Do We Really Know Who Our Patients Are?

Submitted by Maureen Kroning, RN EdD

Tags: caring connecting with patients fundamendals nursing patient identification pilot study task oriented who is our patient

Do We Really Know Who Our Patients Are?

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A Pilot Study
By Maureen Kroning RN EdD


The profession of nursing has become so task orientated that we often forget to ask,

"Who is our patient?”What was their life like prior to becoming ill?" With advances in technology and the business atmosphere of healthcare nurses are often not able to provide patients with one of the most fundamental core competencies of nursing, caring.

Both nurse leaders and educators need to teach and model not only day to day nursing skills but the importance of connecting with their patients. In today’s often chaotic healthcare environment nurses are bogged down with so many tasks that we, as nurses, forget to just simply ask who are our patients, and not only what is their diagnosis, what tests are ordered, what medications do I need to give but also to remember to ask ourselves: Who is my patient?; What was my patients life prior to their medical diagnosis and what are their beliefs; dreams and ambitions?


One day while teaching nursing students at a sub-acute care facility, I observed a group of women appearing bored gathered in their wheelchairs at the end of the hallway. I walked over to start a conversation which provided the opportunity to get to know these four patients while my students were preparing for their post-conference report. I walked over and asked, “If you could go back in time and be any age, what age would you want to be?” I wondered what made me think of that question. I believe it was sparked by watching them sitting silently and appearing bored in wheelchairs, in a facility they would most likely remain until one day they joined God’s kingdom.


So, I went down the hall and asked the four women: “If you could go back to any age what age would it be?” Surprisingly the responses were similar which led me to ask yet another question, “Why did you choose that age?” Again there were similar responses. This was a good example to students that nursing practice often presents good opportunity to research a topic further and as nurses we need to follow-up with further questions in order to understand our patients better.

Pilot Study

The two questions that emerged that day from nursing practice served to inspire me to conduct a pilot study. I asked the same two questions to 32 patients ranging from 66 years of age to 100 years of age. A total of 11 males and 21 females answered the two questions. The Mean age patients wanted to be if they could go back in time was 27 and the Medium age chosen was 21. Three out of the 32 patients answered that they were happy at the age they were now and would not want to go back to any particular age in time. Thirteen (11 female and 2 male) out of the 32 patients answered the reason they choose a certain age to go back to had to do with the fact that they were married or had met their spouse. Other response to this question included being young, in school, had fun, good time in life, working, dating, bought a car, traveled and having children. One 92 year old gentleman stated, “I would never think of going back to any age because I am happy where God has put me.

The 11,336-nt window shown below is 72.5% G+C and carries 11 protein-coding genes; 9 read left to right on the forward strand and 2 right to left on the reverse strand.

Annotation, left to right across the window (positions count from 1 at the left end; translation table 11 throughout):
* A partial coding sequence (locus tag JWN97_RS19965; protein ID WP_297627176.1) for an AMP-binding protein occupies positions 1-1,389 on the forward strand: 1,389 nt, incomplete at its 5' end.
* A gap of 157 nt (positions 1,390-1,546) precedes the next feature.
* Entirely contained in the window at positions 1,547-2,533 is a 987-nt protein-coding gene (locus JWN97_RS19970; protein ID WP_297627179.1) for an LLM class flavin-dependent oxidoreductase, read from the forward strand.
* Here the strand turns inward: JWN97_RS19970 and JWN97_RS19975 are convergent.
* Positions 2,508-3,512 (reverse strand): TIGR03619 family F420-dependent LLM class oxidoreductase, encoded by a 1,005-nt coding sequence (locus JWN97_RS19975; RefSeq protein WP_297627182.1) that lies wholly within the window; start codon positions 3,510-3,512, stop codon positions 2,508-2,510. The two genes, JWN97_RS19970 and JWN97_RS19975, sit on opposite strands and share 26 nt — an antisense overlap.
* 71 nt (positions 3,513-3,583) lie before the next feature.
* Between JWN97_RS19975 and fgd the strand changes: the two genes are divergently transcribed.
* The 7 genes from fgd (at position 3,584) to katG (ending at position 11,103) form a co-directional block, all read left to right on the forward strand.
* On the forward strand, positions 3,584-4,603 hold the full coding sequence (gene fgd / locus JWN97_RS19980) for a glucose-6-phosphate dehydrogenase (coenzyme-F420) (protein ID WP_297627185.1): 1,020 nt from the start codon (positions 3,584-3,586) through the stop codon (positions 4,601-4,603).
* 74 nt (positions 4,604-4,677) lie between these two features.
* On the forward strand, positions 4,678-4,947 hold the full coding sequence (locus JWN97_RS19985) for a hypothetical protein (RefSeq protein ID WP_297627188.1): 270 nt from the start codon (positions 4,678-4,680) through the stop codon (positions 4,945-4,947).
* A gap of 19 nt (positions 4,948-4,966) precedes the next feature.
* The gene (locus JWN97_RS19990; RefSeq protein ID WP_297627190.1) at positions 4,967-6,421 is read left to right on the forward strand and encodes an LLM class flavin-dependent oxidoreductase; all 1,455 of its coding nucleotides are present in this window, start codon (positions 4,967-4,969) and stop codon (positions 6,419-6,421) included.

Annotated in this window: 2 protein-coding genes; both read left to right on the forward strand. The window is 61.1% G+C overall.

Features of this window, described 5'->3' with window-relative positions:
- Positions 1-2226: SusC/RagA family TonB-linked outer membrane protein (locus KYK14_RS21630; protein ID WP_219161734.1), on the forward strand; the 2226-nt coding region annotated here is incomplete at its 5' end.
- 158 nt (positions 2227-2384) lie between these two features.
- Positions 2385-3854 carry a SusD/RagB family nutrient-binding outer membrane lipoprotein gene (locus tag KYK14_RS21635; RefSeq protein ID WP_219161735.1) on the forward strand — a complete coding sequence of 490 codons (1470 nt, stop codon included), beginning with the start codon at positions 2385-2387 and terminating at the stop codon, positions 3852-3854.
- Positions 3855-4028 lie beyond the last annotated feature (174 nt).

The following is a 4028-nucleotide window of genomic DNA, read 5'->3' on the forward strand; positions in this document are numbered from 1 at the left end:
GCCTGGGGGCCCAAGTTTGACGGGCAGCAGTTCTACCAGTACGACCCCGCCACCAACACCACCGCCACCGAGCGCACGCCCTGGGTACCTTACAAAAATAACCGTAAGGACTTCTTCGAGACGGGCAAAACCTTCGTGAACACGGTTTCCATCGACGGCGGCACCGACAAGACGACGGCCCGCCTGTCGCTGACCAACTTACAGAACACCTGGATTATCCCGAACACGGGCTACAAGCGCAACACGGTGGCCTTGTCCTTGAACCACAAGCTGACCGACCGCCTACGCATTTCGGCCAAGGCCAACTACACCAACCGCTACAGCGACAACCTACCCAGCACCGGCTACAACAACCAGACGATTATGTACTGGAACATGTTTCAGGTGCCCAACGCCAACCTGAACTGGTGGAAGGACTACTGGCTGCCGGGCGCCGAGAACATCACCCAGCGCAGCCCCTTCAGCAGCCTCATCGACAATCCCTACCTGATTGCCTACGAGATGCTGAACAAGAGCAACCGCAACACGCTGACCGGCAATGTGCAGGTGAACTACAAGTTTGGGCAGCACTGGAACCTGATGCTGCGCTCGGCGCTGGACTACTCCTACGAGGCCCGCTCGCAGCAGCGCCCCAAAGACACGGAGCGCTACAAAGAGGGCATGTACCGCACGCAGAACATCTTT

When I asked just these two simple questions, I noticed patients eager to participate and happy to see that I was interested in more than their medical diagnosis. It was as if there was a brief escape from having to focus on the medical side of things and be able to reflect on perhaps a better time in their life. As nursing educators, we need to understand that even though the role of the nurse is changing and healthcare is in a crisis state our patients continue to need nurses that are caring and compassionate, nurses who are willing to ask: “who is the patient I am caring for?”; “what is unique to this person?”; and how can I make a difference in their life. We need to keep in mind our patients are more than the disease, medications and the treatments that we care for. Patients often feel as though who they are is no longer relevant and what is relevant is their diagnosis, treatments and medications. As nurses we need to be sensitive and knowledgeable that this is only a small part of who our patients are and as nursing educators is important we model this philosophy to our students.